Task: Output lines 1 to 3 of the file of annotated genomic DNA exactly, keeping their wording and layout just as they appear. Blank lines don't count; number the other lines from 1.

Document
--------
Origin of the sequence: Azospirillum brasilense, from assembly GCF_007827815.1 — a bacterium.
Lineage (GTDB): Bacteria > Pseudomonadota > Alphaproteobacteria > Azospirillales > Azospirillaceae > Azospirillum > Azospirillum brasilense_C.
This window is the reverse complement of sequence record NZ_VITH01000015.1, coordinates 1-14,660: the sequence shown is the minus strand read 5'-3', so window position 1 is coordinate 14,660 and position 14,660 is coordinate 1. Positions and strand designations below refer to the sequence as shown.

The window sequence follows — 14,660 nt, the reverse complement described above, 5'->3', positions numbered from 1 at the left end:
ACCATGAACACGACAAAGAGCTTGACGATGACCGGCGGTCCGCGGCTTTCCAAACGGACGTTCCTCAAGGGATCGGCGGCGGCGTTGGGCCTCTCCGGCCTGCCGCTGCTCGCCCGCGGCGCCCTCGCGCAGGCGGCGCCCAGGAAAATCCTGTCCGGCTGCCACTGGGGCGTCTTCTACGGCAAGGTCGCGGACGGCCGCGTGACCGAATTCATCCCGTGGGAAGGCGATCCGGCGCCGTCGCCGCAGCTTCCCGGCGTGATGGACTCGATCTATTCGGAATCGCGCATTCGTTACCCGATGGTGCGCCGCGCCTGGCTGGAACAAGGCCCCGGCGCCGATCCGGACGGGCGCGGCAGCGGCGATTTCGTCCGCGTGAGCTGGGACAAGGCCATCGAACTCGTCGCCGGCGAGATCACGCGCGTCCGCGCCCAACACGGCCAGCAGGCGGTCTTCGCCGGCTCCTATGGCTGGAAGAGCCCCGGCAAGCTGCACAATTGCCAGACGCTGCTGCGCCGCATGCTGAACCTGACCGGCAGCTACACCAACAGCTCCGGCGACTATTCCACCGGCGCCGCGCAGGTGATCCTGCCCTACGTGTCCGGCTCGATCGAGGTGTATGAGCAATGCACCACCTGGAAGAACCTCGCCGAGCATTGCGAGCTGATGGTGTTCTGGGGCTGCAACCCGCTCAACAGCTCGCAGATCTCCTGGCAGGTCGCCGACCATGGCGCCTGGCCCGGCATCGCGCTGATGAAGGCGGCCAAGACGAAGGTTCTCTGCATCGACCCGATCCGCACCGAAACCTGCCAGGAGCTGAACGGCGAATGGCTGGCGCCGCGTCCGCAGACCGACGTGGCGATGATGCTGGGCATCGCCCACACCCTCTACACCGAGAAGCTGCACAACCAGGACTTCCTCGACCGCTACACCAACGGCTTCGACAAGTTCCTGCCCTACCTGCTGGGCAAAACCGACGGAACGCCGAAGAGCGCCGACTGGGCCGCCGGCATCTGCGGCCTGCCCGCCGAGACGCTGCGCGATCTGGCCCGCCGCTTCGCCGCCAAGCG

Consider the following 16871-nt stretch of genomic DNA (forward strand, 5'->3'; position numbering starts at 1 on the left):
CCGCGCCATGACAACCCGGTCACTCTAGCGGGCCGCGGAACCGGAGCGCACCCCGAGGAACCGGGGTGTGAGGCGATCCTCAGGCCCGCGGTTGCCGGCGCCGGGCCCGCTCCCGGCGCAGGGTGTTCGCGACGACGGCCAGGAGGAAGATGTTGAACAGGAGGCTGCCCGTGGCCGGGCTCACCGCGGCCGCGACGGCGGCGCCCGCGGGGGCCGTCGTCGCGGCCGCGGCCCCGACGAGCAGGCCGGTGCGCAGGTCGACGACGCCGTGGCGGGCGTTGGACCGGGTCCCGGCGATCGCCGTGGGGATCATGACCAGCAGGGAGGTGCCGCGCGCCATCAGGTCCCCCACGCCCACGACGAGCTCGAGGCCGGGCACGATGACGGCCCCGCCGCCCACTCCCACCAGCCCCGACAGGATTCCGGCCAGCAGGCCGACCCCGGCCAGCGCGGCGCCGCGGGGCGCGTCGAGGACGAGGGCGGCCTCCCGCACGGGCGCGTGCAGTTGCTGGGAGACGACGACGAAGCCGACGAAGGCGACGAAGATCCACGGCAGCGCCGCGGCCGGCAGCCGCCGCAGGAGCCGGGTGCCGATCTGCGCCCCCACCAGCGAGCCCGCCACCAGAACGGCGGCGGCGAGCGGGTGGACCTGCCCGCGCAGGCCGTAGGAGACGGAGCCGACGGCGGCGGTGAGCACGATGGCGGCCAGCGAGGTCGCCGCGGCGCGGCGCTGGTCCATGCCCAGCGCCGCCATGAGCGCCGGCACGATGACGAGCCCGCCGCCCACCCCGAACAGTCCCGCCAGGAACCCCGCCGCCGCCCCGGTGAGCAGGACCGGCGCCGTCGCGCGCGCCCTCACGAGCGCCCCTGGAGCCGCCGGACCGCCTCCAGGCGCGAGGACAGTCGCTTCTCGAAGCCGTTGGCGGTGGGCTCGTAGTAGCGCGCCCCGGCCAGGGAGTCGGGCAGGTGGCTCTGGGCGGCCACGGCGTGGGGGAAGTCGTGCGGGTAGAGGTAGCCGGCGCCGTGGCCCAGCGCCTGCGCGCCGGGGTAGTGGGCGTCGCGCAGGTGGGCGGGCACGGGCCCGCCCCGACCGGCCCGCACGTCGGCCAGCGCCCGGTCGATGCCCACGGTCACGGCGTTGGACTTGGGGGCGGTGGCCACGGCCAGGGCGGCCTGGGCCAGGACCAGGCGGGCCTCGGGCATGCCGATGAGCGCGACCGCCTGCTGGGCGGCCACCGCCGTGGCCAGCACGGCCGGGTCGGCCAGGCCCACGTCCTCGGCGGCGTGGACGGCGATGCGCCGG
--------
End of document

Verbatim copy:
Origin of the sequence: Azospirillum brasilense, from assembly GCF_007827815.1 — a bacterium.
Lineage (GTDB): Bacteria > Pseudomonadota > Alphaproteobacteria > Azospirillales > Azospirillaceae > Azospirillum > Azospirillum brasilense_C.
This window is the reverse complement of sequence record NZ_VITH01000015.1, coordinates 1-14,660: the sequence shown is the minus strand read 5'-3', so window position 1 is coordinate 14,660 and position 14,660 is coordinate 1. Positions and strand designations below refer to the sequence as shown.